The security alliance among the United States, Japan and the Republic of Korea suffered a huge blow in August when Seoul decided to withdraw from the General Security of Military Information Agreement following a trade dispute with Tokyo. Officially, the GSOMIA, an intelligence sharing pact, will remain in force until Saturday.
The Japan-ROK trade conflict has its roots in the historical disputes between the two countries, especially the dispute over "comfort women"－women and girls forced into sexual slavery by the Imperial Japanese Army before and during World War II. Japan claims that compensation has already been paid to the "comfort women". But people in the ROK say that is not true. What compounded matters was a Seoul court ruling in July that ordered some Japanese enterprises to pay damages and apologize for using forced labor during the Japanese occupation of Korea.
Complicating the issue further is the U.S.' insistence that Japan and the ROK pay more to the U.S. for the deployment of U.S. forces in the two countries to enhance their security. Washington says Seoul should pay $5 billion for hosting the U.S. troops, which is five times of what the ROK paid this year. Seoul has refused to pay the hiked amount and, instead, asked the U.S. to pay compensation for the damage U.S. troops have caused to the local environment.
Moreover, in August the Japanese government removed the ROK from its "white list", which accords trading partners preferential export treatment, and in a tit-for-tat, the ROK struck off Japan from its "white list" in September, which further strained Japan-ROK relations.
But since Seoul's export regulations had little impact on Tokyo's foreign trade while ROK enterprises suffered because of Japanese export restrictions, especially on materials needed to make semiconductors and display panels, the ROK government decided to not extend the GSOMIA unless Japan revoked the export curbs.
In the dispute between its two most important U.S. allies in Asia, Washington has adopted a stance of non-interference.
These developments suggest Washington's security strategy in Asia will suffer a serious setback, especially because of the scrapping of the intelligence-sharing pact. The two previous U.S. presidents made great efforts to ensure Seoul and Tokyo shared military intelligence in order to develop the trilateral security alliance into a NATO-like mechanism in Northeast Asia, and thus strengthen the U.S.' presence in the region.
To prevent Japan-ROK ties from deteriorating further, senior U.S. defense officials have held talks with the defense ministries of Japan and the ROK. But unlike Japan, the ROK is not ready to compromise its "interests" under pressure.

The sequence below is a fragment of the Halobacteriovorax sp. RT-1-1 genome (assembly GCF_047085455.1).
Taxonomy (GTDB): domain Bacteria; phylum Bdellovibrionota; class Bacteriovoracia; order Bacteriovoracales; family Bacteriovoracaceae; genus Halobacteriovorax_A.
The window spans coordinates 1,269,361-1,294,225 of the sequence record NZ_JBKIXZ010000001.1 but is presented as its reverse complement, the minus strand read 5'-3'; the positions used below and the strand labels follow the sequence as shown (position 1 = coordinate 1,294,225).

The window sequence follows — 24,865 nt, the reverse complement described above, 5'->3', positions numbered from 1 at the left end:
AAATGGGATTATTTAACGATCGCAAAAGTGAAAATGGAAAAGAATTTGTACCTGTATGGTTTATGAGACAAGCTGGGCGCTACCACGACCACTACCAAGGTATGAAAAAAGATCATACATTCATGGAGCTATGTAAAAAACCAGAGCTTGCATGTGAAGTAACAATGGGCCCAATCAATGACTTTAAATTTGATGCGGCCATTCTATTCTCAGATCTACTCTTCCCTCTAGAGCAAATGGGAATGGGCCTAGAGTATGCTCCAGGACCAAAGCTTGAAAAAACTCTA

Though the ROK is at a disadvantage in the trilateral alliance, it can still boost its economy and security. Since the White House attaches great importance to the denuclearization talks with the Democratic People's Republic of Korea in which the ROK plays an irreplaceable role, Japan has exercised restraint and expressed its willingness to hold talks with the ROK and partly ease the export restrictions against the ROK. In the meantime, the ROK has taken measures to increase input into independent research and development to overcome the impact of Japan's export restrictions and reduce its dependence on Japanese products.
While the U.S. still regards itself as a significant guarantor of the ROK's security, the latter believes it has not received fair treatment for its contribution to the U.S.' military strategy in East Asia. Yet Washington doesn't seem to have taken Seoul's reaction seriously, as it still insists that the ROK pay more for the deployment of U.S. troops in the country. Given the importance of the security alliance to the ROK, Seoul may make some compromises, but the cracks in U.S.-ROK security ties have become increasingly evident.
As for Japan, the presence of U.S. troops in the country has long been a controversial issue, and Washington asking Tokyo to pay more for their deployment has raised questions on the U.S.-Japan security alliance too.
By putting more pressure on Tokyo and Seoul to further strengthen the trilateral security alliance to serve U.S. interests, Washington has cast a shadow over its relations with its two allies. It might also have forced the ROK to further adjust its diplomatic strategy, especially because Seoul seems to believe Washington is more inclined toward Japan in the Japan-ROK dispute. Which means the U.S.-Japan-ROK security alliance may be in for more trouble.
The author is a professor at and deputy director of Japanese Studies Center, China Foreign Affairs University. The views don't necessarily represent those of China Daily.